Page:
Personnel Security

PER012

Getting a national security clearance

This section helps you understand what the vetting process is about, so you know why it’s important and what to expect.

Why you need a national security clearance

You need a national security clearance (clearance) if you regularly need to use information or resources with a security classification of CONFIDENTIAL or higher. Your agency decides what clearance level your role needs.

The clearance level you need depends on the highest classification on the information and location you need to access to do your work — your ‘need to know’. A clearance level is not based on your rank, seniority, or status.

The four security clearance levels are:

  1. CONFIDENTIAL
  2. SECRET
  3. TOP SECRET
  4. TOP SECRET SPECIAL.

Vetting process

Your agency must keep New Zealand Government information and resources safe. They need to know they can trust you with access to information or resources that could affect New Zealand’s security.

The vetting process helps your agency decide whether to grant you a clearance.

You’ll be vetted by the New Zealand Security Intelligence Service (NZSIS). They vet all candidates for clearances.

Your agency decides if you are eligible for vetting and likely to gain a clearance. If you are, they apply to the NZSIS for your vetting. You can’t apply for a clearance yourself.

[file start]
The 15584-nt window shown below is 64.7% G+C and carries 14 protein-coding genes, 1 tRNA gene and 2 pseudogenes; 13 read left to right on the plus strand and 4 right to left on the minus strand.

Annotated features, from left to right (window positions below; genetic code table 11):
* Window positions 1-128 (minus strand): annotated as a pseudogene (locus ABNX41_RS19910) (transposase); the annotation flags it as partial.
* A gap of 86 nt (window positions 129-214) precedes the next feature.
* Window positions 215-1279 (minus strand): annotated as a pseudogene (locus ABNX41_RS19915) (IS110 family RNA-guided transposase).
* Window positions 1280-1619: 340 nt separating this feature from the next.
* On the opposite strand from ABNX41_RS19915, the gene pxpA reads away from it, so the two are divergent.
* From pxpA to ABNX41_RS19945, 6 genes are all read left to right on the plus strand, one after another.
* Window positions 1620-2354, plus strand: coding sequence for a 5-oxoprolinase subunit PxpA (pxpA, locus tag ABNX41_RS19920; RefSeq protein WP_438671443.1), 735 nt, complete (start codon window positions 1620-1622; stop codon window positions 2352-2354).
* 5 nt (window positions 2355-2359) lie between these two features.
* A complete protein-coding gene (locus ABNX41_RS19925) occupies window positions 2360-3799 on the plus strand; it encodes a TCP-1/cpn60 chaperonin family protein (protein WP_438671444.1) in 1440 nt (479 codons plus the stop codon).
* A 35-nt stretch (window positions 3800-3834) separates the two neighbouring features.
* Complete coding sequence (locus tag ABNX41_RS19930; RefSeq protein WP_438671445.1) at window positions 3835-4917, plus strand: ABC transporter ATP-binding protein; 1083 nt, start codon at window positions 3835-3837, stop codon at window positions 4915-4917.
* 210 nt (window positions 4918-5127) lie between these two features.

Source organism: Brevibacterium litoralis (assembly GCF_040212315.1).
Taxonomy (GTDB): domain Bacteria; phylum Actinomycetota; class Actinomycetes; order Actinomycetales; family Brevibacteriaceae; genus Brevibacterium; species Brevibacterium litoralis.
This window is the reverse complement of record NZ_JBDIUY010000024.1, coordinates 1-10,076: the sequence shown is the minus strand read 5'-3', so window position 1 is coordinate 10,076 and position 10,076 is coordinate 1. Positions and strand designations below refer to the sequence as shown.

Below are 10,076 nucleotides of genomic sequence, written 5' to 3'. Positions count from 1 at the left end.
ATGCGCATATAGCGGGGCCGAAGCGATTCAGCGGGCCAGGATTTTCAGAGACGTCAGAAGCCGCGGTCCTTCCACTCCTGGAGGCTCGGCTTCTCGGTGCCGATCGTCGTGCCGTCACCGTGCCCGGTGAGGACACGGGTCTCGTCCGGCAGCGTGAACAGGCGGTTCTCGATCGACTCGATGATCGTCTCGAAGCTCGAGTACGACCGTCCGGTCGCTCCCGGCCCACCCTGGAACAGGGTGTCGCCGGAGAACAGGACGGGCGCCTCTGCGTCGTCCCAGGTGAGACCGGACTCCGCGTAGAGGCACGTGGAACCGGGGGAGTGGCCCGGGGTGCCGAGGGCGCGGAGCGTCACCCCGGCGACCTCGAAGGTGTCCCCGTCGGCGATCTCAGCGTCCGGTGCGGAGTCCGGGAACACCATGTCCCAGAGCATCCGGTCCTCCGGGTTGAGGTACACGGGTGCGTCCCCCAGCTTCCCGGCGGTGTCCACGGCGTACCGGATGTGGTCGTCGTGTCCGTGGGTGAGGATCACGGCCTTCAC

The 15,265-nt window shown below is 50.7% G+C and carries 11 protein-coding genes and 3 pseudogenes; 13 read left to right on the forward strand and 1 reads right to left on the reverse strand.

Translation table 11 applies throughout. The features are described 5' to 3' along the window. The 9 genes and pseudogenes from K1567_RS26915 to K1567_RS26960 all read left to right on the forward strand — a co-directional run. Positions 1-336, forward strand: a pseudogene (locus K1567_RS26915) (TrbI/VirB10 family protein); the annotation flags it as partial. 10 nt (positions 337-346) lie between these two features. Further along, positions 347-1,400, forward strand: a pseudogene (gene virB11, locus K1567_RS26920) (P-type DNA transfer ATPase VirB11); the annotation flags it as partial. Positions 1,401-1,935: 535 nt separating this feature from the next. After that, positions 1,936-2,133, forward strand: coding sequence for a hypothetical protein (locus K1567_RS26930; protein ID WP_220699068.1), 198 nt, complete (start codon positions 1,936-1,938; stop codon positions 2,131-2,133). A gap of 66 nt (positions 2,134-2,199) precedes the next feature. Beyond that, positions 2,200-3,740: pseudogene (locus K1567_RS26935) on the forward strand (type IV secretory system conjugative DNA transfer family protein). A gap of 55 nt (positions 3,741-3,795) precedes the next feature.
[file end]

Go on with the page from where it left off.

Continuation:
Your agency:

  • might do some of their own security checks if they need to
  • helps you with the vetting process
  • makes the final decision on what clearance level to grant you
  • manages your clearance while you work for them.

Your agency will give you a vetting contact — a person in your agency who can help you with the vetting process.

Vetting process

Click on the image to enlarge.

The vetting process has six stages

The six stages of the vetting process are as follows.

  1. Your agency checks if you are eligible for the vetting process.
  2. You register online and consent to the NZSIS doing background checks.
  3. You complete an online vetting questionnaire.
  4. The NZSIS assesses your information and checks your background.
  5. Then NZSIS makes a recommendation to your agency. (The NZSIS will discuss any concerns with you first.)
  6. Your agency decides whether to grant you a clearance and notifies you.

Are you eligible to get a national security clearance?

Normally you must be a New Zealand citizen or hold a Resident class visa. Your citizenship shows you are loyal to New Zealand.

Your agency may have other, tighter rules about the nationalities they can grant clearances to.

The NZSIS must be able to check the details you give about your background.

The following table shows how far back the NZSIS needs to be able to check your background. Note: For all clearance levels, the earliest age you need to go back to is 18.

Clearance level Background checking
   
CONFIDENTIAL 5 years
   
SECRET 10 years
   
TOP SECRET 10 years
   
TOP SECRET SPECIAL 15 years

 

NZSIS can check your background when you have spent time living in New Zealand, Australia, Canada, the United Kingdom or the USA. If you have spent a considerable part of you adult life outside of those countries you should talk to your vetting contact to make sure you meet the checkable background criteria.

Background checks

When the NZSIS vets you, they check and assess your background. The NZSIS will only do this if they have your consent. The higher the clearance level, the more in depth their checks are.

Are you trustworthy and responsible?

The NZSIS looks for evidence that you:

  • are loyal, honest, and trustworthy
  • respect your responsibility to keep the protected information safe